Q. How can you guys take a moment like playing on the same field as a program like Stanford, and use kind of what they do to build your program?
DAVID SALUGA: I mean, obviously it's such an accomplishment to be on the field with them. For the younger guys to get this experience ‑‑ as a senior leaving, it was great. But as a freshman playing in these games, in the future, three years from now, they are definitely going to rely on this and keep going back to and always be proud of what we did this past year.
Q. When you go back and talk to some of your friends from high school and stuff, what are you going to be able to tell them about this experience, about the program, for years to come now that you have made it this far?
PHIL LIPARI: Hopefully we turn it around a little bit. I think as seniors, that's pretty much the way we wanted to go out. Obviously we got a ring, and you know, talking about it, just going back to the feeling that we had in the dog pile; and how we accomplished what we did and the streak that we were on; and obviously finishing it out here against Indiana, one of the top teams in the country in Stanford, these are moments not too many people get to have.
It's just going to be awesome to look back on and see what we accomplished.
Q. There was a play in the defensive half of the second inning a play at the plate and a throw from right field, and looked like the ball got cut off and looked like there may have been a play there. What did you see as far as that inning went?
STEVE GILLISPIE: Well, from my angle, it was kind of hard to tell, whether it was slightly off‑line.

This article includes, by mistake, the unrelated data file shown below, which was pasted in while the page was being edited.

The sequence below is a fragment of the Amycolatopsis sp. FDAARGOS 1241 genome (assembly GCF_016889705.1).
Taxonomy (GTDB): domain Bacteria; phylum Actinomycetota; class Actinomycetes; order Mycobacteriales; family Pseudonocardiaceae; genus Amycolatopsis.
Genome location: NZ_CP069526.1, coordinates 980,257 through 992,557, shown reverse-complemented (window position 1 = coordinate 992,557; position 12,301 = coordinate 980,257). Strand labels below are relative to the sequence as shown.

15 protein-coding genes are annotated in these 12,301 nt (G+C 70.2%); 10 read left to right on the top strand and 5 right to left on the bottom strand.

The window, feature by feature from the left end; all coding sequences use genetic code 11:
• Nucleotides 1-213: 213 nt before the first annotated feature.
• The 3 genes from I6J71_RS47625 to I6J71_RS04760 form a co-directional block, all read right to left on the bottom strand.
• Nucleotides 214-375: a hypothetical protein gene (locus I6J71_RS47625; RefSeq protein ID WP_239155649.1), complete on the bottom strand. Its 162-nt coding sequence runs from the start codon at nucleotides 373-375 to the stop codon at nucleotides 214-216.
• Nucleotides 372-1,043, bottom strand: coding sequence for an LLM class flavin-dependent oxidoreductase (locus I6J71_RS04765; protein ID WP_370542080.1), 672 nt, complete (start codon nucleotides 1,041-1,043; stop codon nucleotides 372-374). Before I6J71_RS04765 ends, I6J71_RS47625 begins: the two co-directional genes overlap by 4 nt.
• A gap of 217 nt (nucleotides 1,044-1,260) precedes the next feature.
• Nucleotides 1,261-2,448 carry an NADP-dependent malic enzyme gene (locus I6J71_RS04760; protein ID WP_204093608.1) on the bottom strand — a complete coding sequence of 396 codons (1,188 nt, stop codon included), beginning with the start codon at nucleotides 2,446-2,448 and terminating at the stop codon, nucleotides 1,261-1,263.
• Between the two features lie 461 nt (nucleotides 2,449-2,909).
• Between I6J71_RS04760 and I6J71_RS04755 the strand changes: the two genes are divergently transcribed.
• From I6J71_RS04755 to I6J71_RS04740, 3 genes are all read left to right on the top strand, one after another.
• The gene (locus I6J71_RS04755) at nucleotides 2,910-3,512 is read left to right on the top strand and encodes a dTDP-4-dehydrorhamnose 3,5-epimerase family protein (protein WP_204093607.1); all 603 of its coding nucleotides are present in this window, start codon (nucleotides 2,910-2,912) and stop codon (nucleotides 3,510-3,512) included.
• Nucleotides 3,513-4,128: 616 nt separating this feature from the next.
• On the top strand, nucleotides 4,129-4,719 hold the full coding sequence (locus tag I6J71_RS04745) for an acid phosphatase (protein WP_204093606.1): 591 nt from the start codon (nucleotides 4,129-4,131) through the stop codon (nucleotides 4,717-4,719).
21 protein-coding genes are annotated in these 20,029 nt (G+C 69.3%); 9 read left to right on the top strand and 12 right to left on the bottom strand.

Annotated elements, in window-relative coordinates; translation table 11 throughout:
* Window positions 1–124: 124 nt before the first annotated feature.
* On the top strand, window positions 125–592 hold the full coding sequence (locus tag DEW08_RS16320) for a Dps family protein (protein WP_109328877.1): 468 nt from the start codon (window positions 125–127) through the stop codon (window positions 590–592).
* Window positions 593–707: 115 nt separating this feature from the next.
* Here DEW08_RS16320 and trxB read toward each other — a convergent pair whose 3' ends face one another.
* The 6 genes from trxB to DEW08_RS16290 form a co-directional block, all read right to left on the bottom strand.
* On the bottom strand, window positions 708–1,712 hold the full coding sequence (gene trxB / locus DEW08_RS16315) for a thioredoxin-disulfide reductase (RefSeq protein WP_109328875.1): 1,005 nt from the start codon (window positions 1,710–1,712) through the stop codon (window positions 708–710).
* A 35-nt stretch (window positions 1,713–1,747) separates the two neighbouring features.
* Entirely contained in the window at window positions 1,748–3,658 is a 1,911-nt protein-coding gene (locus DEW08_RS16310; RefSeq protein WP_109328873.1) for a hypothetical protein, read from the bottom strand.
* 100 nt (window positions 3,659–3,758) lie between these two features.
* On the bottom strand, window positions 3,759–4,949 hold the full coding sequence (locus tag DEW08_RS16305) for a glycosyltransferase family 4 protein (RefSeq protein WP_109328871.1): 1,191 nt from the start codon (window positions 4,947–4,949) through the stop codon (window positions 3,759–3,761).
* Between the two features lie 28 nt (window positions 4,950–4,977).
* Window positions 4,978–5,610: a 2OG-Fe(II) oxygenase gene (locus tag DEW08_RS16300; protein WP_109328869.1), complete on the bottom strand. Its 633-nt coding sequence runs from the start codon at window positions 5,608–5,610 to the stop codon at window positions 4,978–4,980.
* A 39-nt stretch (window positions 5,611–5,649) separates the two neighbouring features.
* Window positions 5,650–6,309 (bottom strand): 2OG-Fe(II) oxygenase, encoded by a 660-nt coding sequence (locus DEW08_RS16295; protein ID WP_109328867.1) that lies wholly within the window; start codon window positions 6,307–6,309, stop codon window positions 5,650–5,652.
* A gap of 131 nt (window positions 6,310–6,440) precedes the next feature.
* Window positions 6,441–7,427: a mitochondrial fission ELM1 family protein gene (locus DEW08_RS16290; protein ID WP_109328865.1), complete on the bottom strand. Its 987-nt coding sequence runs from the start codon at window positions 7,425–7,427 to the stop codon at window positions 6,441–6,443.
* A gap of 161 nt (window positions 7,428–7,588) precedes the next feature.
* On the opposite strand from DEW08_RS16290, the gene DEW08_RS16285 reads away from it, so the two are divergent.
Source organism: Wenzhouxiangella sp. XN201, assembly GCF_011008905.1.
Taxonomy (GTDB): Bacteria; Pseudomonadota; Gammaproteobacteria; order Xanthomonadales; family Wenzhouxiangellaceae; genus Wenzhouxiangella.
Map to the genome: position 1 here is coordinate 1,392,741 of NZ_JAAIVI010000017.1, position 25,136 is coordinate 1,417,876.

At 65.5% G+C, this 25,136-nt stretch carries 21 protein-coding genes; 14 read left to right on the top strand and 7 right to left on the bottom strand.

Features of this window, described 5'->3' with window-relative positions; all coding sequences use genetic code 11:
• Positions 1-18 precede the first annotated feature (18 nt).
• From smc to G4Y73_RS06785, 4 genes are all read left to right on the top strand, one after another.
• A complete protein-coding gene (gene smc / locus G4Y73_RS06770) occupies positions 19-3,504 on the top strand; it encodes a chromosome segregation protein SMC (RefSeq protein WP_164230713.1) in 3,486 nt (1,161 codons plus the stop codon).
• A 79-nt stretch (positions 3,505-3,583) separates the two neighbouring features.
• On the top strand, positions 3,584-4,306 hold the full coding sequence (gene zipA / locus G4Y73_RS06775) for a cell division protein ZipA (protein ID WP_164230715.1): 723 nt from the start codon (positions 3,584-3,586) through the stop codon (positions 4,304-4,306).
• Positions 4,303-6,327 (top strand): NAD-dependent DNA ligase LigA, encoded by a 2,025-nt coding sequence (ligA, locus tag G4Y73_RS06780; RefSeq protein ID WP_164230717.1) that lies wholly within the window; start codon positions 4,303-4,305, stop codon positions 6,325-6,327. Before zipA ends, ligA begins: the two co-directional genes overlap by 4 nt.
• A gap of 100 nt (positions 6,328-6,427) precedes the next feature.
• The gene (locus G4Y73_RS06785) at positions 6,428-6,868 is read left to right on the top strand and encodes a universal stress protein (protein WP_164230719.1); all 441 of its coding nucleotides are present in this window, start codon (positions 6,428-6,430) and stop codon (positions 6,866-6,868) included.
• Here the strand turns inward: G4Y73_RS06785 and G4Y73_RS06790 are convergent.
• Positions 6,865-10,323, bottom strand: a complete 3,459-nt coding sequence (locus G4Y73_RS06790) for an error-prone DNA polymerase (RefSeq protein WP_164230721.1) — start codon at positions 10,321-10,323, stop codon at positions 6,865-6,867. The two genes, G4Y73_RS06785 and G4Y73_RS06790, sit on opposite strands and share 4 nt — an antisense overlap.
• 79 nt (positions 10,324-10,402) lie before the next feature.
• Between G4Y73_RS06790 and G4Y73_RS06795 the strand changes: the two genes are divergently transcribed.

I think the guys that are out there, we drilled through that and worked on communication, and just knowing that if it's off‑line and there isn't a chance to get the out, we want to keep runners from moving up.
So I'm going to trust the players; that they made a good choice there. From my angle, it's hard to tell, but I'm going to put my faith in them that they did the right thing.
Q. Do you feel you ran out of steam at all, or did you just run into two opponents in Indiana and Stanford who are just a little bit better?
STEVE GILLISPIE: Well, I think the biggest thing is that their skill level, their talent level. If you make mistakes, you probably are going to get hurt pretty badly.
And we couldn't close out innings. After that second inning, then they put up six; that was the 18th run that we had given up in the tournament. 16 of those 18 runs came after two outs were recorded in the inning.
So if you can't put away a hitter and if you keep missing toward the middle of the plate in counts that are to a hitter's advantage, you're probably going to get a lot worse than maybe what we experienced during the course of the year when you have athletes like were on the field today and Friday.
Q. All clichés aside everything and what did you tell your team immediately after this loss and what was kind of your message to them?
STEVE GILLISPIE: Well, as I said, it was an honor to see what had happened and be a part of that from a coaching standpoint.
We had set a goal back when we were playing at Milwaukee that there was 25 days leading up to the conference tournament, and they say that it takes 21 days to create a new habit, so we had time to gel and come together, and they embraced that.
I thanked them for their commitment to what they did there, and each team's unique, because that team will never be the same again. Guys will move on; they will graduate; next year will be a whole new team.
So it was a sad time, but yet, they had a lot, a lot to be proud of what they accomplished in that 25 days.
Q. Looked like Coach Marquess had a few words for you after the game, looked like of encouragement. Can you share anything about what he said to you after the game was over?
STEVE GILLISPIE: I just told him that I had been a big fan of his. I grew up in Beatrice, Nebraska, which is about 60 miles from Omaha. So I was able to get to some College World Series.
Stanford, obviously one of the elite programs in college baseball and one of the storied programs in college baseball, and I told him I was a big fan and it was an honor to coach against him today. Where I had been geographically, we are not going to run into Stanford too often, so I had an opportunity to tell him that. So I just thanked him.